“Sadly, this kind of bullying and intimidation on the behalf of the department is all too commonplace,” she told the ABC.
“Our members have reported being bullied, intimidated and unheard when raising matters of significant concern many times.”
“Threatening staff as to how, when and where they discuss the day-to-day management of these young people in an already stressful environment is tactless on the department’s behalf.
“Our members are fully aware of their responsibilities.”
In the email, the senior staff member said it was “imperative not to disclose information “related to our business”, when in the presence of non-youth custodial personnel.
“It is normal, in our line of work, to discuss recent events or incidents that impact our workplace or have attracted media attention,” the staff member said.
“But we must be cognisant of who may overhear these conversations.”
Facility ‘failing at every level’
Ms Hendon said the department’s email was not helpful to youth custodial officers (YCOs), who were already under immense pressure at Banksia Hill, with the facility described as “failing at every level” by the most recent inspector of custodial services report.
“What this letter highlights is the extent to which the riots and disturbances have had longer-term consequences on the ability for Banksia Hill and Unit 18 to run effectively,” she said.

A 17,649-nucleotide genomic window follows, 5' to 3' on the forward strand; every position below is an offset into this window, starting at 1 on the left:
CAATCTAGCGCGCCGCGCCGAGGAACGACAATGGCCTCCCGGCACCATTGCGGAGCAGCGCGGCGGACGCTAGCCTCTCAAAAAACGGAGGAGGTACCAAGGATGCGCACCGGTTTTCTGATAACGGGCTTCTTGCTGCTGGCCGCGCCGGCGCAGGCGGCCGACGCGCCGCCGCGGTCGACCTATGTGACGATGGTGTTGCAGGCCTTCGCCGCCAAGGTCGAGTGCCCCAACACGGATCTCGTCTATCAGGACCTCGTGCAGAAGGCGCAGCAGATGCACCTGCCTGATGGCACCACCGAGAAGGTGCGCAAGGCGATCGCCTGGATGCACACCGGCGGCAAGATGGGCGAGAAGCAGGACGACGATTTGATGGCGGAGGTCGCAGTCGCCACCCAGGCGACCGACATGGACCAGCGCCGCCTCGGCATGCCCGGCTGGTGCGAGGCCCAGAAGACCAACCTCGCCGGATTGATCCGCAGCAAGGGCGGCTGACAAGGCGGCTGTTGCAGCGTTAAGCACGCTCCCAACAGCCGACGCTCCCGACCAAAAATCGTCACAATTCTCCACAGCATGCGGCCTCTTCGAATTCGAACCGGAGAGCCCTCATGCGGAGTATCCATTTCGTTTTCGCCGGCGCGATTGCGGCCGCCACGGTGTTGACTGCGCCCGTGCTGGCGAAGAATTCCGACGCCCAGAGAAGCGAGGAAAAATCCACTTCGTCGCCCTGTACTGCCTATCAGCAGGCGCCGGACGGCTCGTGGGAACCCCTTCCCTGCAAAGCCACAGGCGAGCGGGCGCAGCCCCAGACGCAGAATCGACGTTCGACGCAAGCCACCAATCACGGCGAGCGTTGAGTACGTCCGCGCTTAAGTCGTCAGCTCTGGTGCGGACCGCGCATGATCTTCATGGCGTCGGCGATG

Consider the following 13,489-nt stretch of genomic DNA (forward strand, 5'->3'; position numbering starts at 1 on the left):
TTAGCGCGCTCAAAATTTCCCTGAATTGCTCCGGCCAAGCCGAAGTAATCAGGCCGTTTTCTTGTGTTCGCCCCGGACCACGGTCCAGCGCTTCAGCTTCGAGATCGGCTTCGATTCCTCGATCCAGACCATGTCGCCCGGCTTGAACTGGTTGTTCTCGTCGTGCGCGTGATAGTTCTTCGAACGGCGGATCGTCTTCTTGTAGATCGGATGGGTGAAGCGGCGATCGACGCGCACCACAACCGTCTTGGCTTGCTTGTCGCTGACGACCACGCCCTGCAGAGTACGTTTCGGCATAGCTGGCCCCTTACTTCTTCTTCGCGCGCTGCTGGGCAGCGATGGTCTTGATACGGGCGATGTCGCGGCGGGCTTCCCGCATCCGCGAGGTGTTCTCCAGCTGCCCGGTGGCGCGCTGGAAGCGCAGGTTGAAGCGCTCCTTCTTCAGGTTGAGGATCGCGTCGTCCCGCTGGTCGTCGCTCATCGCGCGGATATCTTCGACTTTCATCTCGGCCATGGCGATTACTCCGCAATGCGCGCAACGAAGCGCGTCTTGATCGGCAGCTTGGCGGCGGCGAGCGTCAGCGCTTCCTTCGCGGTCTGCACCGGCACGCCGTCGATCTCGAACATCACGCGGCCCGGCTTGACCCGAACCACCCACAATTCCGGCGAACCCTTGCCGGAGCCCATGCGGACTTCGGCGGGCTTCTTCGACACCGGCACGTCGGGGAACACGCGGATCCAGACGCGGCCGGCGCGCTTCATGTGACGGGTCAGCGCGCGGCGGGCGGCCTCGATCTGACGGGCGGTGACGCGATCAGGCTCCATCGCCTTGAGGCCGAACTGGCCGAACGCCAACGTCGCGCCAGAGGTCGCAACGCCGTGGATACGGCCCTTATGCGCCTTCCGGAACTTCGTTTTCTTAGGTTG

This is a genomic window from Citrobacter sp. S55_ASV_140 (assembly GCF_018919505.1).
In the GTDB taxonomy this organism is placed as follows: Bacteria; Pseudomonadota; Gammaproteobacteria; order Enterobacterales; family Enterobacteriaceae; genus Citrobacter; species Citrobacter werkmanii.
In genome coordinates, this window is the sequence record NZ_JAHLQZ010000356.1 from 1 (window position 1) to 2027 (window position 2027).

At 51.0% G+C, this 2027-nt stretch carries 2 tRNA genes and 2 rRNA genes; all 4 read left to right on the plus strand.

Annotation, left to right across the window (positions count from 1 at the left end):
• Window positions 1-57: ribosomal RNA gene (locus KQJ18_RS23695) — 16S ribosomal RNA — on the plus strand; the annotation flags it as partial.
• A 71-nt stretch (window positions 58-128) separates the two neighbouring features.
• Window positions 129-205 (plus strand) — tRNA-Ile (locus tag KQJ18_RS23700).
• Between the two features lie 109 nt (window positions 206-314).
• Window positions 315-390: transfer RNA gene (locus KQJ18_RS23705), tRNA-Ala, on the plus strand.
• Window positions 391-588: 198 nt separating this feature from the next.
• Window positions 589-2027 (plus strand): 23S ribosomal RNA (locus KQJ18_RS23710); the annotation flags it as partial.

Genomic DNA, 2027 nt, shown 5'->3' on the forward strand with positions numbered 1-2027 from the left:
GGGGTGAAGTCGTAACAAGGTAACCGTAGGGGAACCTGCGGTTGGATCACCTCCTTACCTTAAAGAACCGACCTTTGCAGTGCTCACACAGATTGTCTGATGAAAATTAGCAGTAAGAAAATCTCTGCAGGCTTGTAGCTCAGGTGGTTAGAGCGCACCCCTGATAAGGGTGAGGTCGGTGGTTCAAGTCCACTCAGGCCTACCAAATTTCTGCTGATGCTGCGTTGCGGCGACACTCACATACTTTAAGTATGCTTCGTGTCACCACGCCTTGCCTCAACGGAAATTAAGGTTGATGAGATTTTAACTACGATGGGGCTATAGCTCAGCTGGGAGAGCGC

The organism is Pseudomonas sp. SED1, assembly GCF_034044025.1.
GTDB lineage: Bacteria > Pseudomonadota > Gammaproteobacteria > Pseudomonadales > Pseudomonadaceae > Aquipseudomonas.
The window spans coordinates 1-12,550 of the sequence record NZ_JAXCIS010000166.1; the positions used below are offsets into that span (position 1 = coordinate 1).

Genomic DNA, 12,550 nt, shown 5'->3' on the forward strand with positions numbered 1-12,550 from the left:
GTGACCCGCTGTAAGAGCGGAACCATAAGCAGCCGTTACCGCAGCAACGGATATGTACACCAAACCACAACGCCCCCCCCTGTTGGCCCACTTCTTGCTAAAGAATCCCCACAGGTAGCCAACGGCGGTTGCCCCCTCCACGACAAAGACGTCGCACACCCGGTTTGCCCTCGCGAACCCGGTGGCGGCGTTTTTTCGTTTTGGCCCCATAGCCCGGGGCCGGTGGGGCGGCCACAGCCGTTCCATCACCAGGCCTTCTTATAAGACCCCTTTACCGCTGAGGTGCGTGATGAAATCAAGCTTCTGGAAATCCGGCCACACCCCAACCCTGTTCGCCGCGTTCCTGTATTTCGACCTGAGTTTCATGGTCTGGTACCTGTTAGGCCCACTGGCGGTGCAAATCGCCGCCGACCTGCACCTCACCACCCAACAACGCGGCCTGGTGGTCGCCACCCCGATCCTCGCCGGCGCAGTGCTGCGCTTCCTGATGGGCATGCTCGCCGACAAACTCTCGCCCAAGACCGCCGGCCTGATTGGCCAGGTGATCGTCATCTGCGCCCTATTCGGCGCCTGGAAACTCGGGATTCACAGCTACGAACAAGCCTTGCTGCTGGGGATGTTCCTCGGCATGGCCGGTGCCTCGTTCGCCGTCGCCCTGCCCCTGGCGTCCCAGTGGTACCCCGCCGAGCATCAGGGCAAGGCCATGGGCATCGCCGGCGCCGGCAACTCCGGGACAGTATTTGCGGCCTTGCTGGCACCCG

“It isn’t just the physical damage that makes day-to-day work difficult, and threats like these from the department only make matters worse.”
In response, a Department of Justice spokesperson said YCOs had a responsibility to maintain confidentiality.
“It is appropriate to remind officers of this obligation at a time when there are numerous external personnel such as contractors onsite at detention facilities,” the spokesperson said.
The department also refuted claims that staff were intimidated when raising work concerns.
“Staff are able to raise queries and concerns either with facility management or the Corrective Services executive,” a spokesperson said.
“These matters are handled promptly and respectfully.”
It comes after the scathing report into WA’s only juvenile detention centre found immediate measures were needed to address its “emergency” situation.
The inspector of custodial services, Eamon Ryan, who compiled the report, found suicidal youth detainees and ‘”demoralised” staff were in an “acute crisis”.